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So sad, house separation advice

(56 Posts)
DeeDee20 Thu 17-Sep-20 08:18:16

I can’t believe I’m writting this, it looks like my relationship of 5 years is coming to an end. We bought a house 9 months ago, how does separation work with this?
He sold his flat and put 100% of the deposit down to buy this house and we have a joint mortage. My salary (I earn more) helped with the purchase. He’s adamant he wants me to leave and tbh I’m so upset I would just leave but how does it work with a joint mortage, I doubt the lender will allow him to take on the mortage alone? He has debt and not a great job to repay it all? Has anyone been through anything similar?
Thank you.

OP’s posts: |
Florencex Thu 17-Sep-20 08:26:36

You mention it is a joint mortgage, but what about the deeds, presumably you are joint owners, but is it tenants in common or joint tenancy.

If he wants to stay and you are happy to go, then he needs to buy you out and take over the mortgage. I would suggest that he buys you out for an amount roughly equal to your mortgage payments. You would then be taken off the deeds and simultaneously he would need to take over the mortgage in his sole name.

If he cannot get a mortgage in his sole name then you could consider doing it the other way round i.e. you buy him out and take over the mortgage in your sole name. You would buy him out for an amount roughly equivalent to his deposit and whatever his share of mortgage payments have been.

If neither of you can buy the other one out, then you need to sell the house.

Personally I would not be forced out of my own house and certainly not before you have agreed what to do re house and mortgage.

DeeDee20 Thu 17-Sep-20 08:32:54

Thank you. He’s adamant he’s staying and not selling the house, he needs to grow up and realise he can’t afford to buy me out or afford it alone. Everything is joint. I told him to sell the house and he can get his depsoit back and move on but he doesn’t want to.
I feel he’s only staying in this shit relationship now because of the house! It’s not healthy. I don’t trust him and he’s getting more sneaky. I want to leave but how if he doesn’t agree to it? Xx

OP’s posts: |
Florencex Thu 17-Sep-20 08:39:06

Do you know how you are on the deeds, joint tenancy or tenants in common. It will be important to find this out if you don’t know, if you are joint tenants then you equally own the house, if tenants in common then you will own a stated % each.

If he will not agree to any of the three options I have mentioned (he buys you out, you buy him out, both sell house) then you will unfortunately need to go to option 4. This option is going to courts and attempting to get an order for sale, you need to tell him that one of these four options is going to happen and you are not just going to leave.

Frannibananni Thu 17-Sep-20 08:42:23

Of course he doesn’t want to sell, he won’t get a loan to buy anything else.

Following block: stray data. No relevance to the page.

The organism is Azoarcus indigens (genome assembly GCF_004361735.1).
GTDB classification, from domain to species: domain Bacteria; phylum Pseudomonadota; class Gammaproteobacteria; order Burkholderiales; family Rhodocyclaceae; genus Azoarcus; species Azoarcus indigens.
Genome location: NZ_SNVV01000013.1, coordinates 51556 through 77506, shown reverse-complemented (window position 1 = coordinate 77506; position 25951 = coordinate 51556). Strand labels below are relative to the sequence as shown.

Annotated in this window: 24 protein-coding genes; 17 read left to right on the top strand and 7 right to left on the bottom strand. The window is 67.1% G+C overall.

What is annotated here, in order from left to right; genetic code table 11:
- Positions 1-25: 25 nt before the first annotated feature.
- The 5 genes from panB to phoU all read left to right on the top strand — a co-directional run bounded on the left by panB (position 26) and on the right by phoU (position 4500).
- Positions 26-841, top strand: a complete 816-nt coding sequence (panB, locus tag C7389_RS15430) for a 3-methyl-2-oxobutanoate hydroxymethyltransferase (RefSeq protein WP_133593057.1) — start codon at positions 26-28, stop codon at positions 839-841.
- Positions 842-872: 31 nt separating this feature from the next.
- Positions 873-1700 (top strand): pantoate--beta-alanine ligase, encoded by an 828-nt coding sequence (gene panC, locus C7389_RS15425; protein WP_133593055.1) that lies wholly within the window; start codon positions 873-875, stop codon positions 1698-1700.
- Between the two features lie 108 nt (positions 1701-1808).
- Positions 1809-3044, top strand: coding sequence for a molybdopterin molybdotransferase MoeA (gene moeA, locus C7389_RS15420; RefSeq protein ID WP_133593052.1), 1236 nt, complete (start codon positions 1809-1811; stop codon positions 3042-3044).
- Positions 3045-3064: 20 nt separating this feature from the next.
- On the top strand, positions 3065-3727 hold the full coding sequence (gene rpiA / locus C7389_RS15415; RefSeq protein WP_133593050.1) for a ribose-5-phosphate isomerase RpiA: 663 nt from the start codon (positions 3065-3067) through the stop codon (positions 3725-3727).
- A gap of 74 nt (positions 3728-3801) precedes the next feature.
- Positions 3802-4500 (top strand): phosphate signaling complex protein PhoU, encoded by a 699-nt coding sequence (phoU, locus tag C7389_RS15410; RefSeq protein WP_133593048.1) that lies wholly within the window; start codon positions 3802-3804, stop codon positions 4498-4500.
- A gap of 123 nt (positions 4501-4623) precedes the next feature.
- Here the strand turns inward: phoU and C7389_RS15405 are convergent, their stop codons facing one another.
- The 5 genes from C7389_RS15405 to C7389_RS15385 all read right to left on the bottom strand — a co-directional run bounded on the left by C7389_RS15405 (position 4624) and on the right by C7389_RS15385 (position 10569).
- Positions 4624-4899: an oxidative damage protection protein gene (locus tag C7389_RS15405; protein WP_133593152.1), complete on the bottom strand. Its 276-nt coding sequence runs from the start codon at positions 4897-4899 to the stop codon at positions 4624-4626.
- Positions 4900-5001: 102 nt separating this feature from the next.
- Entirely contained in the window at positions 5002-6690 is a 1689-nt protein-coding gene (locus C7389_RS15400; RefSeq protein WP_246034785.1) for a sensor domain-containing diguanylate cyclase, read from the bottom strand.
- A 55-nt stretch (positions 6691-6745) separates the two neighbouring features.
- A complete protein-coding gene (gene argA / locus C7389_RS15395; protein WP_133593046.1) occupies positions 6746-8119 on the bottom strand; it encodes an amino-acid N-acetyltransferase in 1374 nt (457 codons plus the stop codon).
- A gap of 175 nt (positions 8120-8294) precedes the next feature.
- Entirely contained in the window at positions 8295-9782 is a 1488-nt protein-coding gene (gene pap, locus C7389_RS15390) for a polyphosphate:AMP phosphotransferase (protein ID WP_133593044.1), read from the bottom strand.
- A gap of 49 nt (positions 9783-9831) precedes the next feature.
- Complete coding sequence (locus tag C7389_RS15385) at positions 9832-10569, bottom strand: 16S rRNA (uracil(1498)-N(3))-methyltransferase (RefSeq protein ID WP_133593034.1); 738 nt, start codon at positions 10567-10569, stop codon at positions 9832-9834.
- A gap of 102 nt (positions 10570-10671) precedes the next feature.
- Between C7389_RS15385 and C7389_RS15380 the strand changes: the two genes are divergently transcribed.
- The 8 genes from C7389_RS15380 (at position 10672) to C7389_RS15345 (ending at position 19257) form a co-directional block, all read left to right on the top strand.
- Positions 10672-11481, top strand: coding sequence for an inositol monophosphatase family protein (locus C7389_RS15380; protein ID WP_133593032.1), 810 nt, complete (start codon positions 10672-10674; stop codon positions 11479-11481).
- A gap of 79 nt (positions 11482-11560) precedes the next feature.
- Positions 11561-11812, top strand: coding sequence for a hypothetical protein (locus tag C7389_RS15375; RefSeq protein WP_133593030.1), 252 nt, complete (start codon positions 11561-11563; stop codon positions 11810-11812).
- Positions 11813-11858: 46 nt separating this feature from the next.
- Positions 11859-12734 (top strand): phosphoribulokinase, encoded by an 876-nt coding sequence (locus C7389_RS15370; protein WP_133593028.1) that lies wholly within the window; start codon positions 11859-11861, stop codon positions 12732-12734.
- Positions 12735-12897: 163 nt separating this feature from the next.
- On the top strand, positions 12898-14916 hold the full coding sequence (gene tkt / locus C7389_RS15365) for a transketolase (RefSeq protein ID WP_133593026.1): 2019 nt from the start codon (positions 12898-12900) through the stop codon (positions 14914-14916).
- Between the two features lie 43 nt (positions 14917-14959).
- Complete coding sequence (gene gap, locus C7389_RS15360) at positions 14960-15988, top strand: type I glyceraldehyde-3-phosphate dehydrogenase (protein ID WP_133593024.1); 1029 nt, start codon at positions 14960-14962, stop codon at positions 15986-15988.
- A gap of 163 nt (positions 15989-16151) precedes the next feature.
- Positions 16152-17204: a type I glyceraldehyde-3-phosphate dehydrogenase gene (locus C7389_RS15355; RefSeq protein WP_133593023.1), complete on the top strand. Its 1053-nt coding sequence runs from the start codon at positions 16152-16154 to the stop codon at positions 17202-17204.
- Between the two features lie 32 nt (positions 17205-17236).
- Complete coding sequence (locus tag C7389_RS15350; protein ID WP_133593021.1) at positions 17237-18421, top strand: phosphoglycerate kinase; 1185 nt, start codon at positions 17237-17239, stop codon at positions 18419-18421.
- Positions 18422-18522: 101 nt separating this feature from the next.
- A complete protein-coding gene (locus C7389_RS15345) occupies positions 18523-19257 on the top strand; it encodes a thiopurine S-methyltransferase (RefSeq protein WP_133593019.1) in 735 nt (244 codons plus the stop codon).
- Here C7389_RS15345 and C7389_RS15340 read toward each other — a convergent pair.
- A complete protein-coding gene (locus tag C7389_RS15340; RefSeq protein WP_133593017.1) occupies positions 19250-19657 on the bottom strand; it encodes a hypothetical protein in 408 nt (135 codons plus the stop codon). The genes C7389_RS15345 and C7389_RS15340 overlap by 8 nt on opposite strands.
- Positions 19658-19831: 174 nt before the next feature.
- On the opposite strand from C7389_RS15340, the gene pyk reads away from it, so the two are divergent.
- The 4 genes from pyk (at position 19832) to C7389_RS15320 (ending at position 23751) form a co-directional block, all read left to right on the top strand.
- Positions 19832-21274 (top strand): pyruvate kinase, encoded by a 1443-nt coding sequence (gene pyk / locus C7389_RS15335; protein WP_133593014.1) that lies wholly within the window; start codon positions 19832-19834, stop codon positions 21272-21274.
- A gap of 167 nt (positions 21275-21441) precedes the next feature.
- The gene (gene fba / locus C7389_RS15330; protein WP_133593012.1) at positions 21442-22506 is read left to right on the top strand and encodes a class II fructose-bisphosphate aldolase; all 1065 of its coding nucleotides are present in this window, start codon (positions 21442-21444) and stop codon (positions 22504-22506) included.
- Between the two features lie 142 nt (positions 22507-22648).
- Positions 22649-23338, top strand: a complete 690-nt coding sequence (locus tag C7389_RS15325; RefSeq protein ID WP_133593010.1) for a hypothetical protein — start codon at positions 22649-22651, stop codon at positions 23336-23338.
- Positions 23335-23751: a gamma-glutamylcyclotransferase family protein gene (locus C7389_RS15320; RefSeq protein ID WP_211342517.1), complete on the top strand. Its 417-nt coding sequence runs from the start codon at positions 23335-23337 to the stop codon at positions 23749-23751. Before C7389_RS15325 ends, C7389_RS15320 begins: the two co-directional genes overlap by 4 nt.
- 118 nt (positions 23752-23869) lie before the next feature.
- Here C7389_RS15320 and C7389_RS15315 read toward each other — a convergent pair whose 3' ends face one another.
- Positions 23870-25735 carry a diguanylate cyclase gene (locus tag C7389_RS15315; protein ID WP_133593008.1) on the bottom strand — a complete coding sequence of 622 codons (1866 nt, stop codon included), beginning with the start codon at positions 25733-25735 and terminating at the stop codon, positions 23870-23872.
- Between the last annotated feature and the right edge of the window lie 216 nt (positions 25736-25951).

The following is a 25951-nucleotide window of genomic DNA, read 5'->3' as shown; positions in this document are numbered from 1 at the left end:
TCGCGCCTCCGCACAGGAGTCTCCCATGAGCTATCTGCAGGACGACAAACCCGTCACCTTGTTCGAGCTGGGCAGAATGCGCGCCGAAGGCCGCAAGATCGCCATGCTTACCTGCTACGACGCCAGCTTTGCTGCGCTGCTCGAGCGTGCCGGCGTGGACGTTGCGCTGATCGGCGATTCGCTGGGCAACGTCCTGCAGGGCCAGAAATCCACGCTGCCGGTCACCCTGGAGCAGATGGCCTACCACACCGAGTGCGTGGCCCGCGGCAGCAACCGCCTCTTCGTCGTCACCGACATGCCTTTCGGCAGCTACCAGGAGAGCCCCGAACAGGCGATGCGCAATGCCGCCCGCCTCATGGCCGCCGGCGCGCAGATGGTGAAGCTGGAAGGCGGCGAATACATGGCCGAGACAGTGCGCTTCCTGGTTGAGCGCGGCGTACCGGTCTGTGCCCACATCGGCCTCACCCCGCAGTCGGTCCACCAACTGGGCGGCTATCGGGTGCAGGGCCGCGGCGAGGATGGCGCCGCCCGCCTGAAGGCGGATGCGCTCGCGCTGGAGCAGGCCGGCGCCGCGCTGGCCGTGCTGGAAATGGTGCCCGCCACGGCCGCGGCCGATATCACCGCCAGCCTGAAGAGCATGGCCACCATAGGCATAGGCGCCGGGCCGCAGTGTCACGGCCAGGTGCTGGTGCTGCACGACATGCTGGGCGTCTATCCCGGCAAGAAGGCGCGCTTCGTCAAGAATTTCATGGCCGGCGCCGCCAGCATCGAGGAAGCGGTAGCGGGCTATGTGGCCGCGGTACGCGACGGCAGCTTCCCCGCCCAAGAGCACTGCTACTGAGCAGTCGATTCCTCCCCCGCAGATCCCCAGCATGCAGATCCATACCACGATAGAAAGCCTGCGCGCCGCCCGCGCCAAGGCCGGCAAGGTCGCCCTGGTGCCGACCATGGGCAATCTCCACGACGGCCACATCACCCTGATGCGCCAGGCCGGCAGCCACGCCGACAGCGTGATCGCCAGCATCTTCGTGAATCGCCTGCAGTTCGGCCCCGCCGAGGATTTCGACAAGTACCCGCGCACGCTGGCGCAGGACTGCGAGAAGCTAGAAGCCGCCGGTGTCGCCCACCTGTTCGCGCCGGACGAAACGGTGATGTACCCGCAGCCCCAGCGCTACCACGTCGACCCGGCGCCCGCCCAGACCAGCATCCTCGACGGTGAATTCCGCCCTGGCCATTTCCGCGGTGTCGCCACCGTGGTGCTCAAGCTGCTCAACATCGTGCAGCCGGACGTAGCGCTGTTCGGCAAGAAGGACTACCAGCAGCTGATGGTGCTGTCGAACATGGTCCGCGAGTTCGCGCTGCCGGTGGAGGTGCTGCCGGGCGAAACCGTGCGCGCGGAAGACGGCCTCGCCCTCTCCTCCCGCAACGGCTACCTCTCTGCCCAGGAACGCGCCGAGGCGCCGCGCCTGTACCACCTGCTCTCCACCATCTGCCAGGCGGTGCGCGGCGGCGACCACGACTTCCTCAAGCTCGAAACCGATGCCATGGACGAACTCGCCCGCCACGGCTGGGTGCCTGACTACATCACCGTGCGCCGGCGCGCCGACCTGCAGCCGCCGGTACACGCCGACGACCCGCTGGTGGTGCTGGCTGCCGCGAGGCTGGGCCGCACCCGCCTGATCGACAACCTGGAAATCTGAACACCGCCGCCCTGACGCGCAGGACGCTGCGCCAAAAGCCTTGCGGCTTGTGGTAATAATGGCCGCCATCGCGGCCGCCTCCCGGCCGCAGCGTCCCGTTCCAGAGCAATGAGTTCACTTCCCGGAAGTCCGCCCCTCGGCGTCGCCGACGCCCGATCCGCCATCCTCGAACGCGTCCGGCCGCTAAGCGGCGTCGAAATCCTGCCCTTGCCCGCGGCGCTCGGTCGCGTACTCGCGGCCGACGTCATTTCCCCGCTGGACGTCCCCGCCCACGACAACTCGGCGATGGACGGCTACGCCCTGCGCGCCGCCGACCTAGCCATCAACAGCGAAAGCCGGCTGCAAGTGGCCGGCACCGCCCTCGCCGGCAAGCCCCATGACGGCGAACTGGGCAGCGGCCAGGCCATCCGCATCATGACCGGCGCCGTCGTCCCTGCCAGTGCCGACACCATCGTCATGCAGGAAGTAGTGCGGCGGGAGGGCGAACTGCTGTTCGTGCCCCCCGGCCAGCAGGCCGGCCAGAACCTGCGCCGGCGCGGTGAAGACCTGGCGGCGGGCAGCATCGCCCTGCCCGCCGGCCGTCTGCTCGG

DeeDee20 Thu 17-Sep-20 08:48:55

Thank you florence.
We are joint on the deeds, joint tenancy. Thank you for explaining my options to me. He is clearly going to make this hell for me. Since he started his new job I do not exist, there is no respect and it’s effecting me mentally more and more. I need to leave but he’s going to make this impossible.
When does mediation/solicitors come in?

OP’s posts: |
Florencex Thu 17-Sep-20 08:53:19

It sounds like you are very close to needing solicitors now, because you already seem to be at options 4 - court order forcing a sale.

In the meantime, if you leave is he going to be able to pay the mortgage on his own?

Catsarelush Thu 17-Sep-20 08:54:42

I wouldn’t leave until you get legal advice especially as you say he is sneaky. He could do something to scupper the sale of the house.

DeeDee20 Thu 17-Sep-20 08:58:07

No he’s got debt and has already asked this month if I can pay more of the mortage because he isn’t going to. He’s so stupid to then think he can pay the whole mortgage and loan repayments. I don’t know, would the lender allow that? Should I speak to them first?
I don’t trust that if I leave now he’ll pay the mortgage and I Defo can’t afford this and rent in London.
Thank you for all your help and advice, I literally have no clue.

OP’s posts: |
Lozzerbmc Thu 17-Sep-20 08:59:09

I agree with PP dont leave the home until you have legal advice. My friend ended her relationship and 2 years later shes awaiting court date to get order to sell their joint home as he refuses to, so make sure you get good legal advice. Good luck

Bluntness100 Thu 17-Sep-20 09:00:46

How much does he earn versus how much is the mortgage op?

In addition is there any equity in the house (taking away his deposit and the percentage of equity that attracts)? Has it increased in nine months, I would assume doubtful there is so nothing for him to buy you out as such.

You both need to speak to the mortgage company, for you to come off the mortgage and him to take it over. If the mortgage company says yes, you can just proceed. If the mortgage company says he can’t have that value of mortgage on his own, it needs to be sold.

Florencex Thu 17-Sep-20 09:01:08

Perhaps you could see if somebody like this can help in the first instance. (I have just found them through a google, I don’t know them and am not recommending them per se, but seems like the type of service you might benefit from if you don’t want to go straight to solicitor).

www.freefamilymediation.co.uk/jointly-owned-house-dispute/

Lozzerbmc Thu 17-Sep-20 09:01:16

You also need to be careful because if you leave and he defaults on mortgage it will affect you too as joint mortgage and your ability for a mortgage in future

Bluntness100 Thu 17-Sep-20 09:02:22

I don’t trust that if I leave now he’ll pay the mortgage and I Defo can’t afford this and rent in London

You need to come off the mortgage before you leave. Speak to them today, he needs to do the same. You cannot leave and stay on.

MrsxRocky Thu 17-Sep-20 09:03:21

Well you can't leave and trust him to pay mortgage. You'll end up destroying you're credit file if he messes up. Either he buys you out or you buy him out.
Just get everything in writing. If he says can't pay his half make sure he writes it as proof to use against him.

Batshitbeautycosmeticsltd Thu 17-Sep-20 09:12:44

Do not leave until you're off the mortgage! I'd see a solicitor and speak the the lender.

Florencex Thu 17-Sep-20 09:14:29

I cannot see any value in talking to the mortgage provider right now other than to maybe request a mortgage holiday to buy some time to try and reach an agreement. The mortgage company are not going to release you from the contract until you have reached an agreement with DP.

I don’t see any point in ringing them to tell them that you might not be able to make payments. The mortgage company does not care which of you makes the payments, they do not see this as your half and his half, you are jointly and severally liable.

blueseawhitesand Thu 17-Sep-20 09:16:03